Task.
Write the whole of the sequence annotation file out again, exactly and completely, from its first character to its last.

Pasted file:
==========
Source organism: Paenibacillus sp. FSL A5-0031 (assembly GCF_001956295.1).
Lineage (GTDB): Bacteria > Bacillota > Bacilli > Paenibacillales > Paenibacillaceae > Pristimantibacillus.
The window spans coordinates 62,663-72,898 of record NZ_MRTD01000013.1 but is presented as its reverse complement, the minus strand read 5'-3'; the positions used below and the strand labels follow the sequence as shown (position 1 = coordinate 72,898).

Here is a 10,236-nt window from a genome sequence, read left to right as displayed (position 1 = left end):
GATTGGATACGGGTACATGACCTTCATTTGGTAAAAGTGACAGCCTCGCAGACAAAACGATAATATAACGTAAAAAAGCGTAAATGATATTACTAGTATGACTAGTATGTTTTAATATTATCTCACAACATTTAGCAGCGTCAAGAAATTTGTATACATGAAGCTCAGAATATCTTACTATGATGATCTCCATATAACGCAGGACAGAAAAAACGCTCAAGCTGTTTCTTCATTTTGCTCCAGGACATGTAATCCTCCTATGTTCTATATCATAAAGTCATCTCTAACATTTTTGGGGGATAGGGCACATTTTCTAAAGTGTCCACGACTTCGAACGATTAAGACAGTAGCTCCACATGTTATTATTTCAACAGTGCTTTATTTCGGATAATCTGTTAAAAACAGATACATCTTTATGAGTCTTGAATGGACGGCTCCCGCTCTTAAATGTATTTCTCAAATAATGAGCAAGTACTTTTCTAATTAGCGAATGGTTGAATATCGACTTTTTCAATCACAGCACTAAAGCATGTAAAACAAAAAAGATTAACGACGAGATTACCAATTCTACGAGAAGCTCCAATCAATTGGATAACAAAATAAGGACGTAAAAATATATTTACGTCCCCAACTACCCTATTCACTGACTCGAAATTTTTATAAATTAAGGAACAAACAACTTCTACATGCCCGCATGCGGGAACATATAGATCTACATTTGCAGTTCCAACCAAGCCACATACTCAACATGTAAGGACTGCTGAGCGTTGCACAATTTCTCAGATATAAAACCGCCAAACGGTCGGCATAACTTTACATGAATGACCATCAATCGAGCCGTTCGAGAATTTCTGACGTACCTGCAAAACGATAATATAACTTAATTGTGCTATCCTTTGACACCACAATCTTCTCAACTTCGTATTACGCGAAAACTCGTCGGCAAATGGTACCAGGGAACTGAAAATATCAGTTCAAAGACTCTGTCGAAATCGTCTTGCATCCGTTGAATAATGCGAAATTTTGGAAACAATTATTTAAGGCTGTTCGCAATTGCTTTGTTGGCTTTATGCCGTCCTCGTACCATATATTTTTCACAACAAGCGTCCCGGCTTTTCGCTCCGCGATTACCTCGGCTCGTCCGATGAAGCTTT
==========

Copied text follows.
Source organism: Paenibacillus sp. FSL A5-0031 (assembly GCF_001956295.1).
Lineage (GTDB): Bacteria > Bacillota > Bacilli > Paenibacillales > Paenibacillaceae > Pristimantibacillus.
The window spans coordinates 62,663-72,898 of record NZ_MRTD01000013.1 but is presented as its reverse complement, the minus strand read 5'-3'; the positions used below and the strand labels follow the sequence as shown (position 1 = coordinate 72,898).

Here is a 10,236-nt window from a genome sequence, read left to right as displayed (position 1 = left end):
GATTGGATACGGGTACATGACCTTCATTTGGTAAAAGTGACAGCCTCGCAGACAAAACGATAATATAACGTAAAAAAGCGTAAATGATATTACTAGTATGACTAGTATGTTTTAATATTATCTCACAACATTTAGCAGCGTCAAGAAATTTGTATACATGAAGCTCAGAATATCTTACTATGATGATCTCCATATAACGCAGGACAGAAAAAACGCTCAAGCTGTTTCTTCATTTTGCTCCAGGACATGTAATCCTCCTATGTTCTATATCATAAAGTCATCTCTAACATTTTTGGGGGATAGGGCACATTTTCTAAAGTGTCCACGACTTCGAACGATTAAGACAGTAGCTCCACATGTTATTATTTCAACAGTGCTTTATTTCGGATAATCTGTTAAAAACAGATACATCTTTATGAGTCTTGAATGGACGGCTCCCGCTCTTAAATGTATTTCTCAAATAATGAGCAAGTACTTTTCTAATTAGCGAATGGTTGAATATCGACTTTTTCAATCACAGCACTAAAGCATGTAAAACAAAAAAGATTAACGACGAGATTACCAATTCTACGAGAAGCTCCAATCAATTGGATAACAAAATAAGGACGTAAAAATATATTTACGTCCCCAACTACCCTATTCACTGACTCGAAATTTTTATAAATTAAGGAACAAACAACTTCTACATGCCCGCATGCGGGAACATATAGATCTACATTTGCAGTTCCAACCAAGCCACATACTCAACATGTAAGGACTGCTGAGCGTTGCACAATTTCTCAGATATAAAACCGCCAAACGGTCGGCATAACTTTACATGAATGACCATCAATCGAGCCGTTCGAGAATTTCTGACGTACCTGCAAAACGATAATATAACTTAATTGTGCTATCCTTTGACACCACAATCTTCTCAACTTCGTATTACGCGAAAACTCGTCGGCAAATGGTACCAGGGAACTGAAAATATCAGTTCAAAGACTCTGTCGAAATCGTCTTGCATCCGTTGAATAATGCGAAATTTTGGAAACAATTATTTAAGGCTGTTCGCAATTGCTTTGTTGGCTTTATGCCGTCCTCGTACCATATATTTTTCACAACAAGCGTCCCGGCTTTTCGCTCCGCGATTACCTCGGCTCGTCCGATGAAGCTTT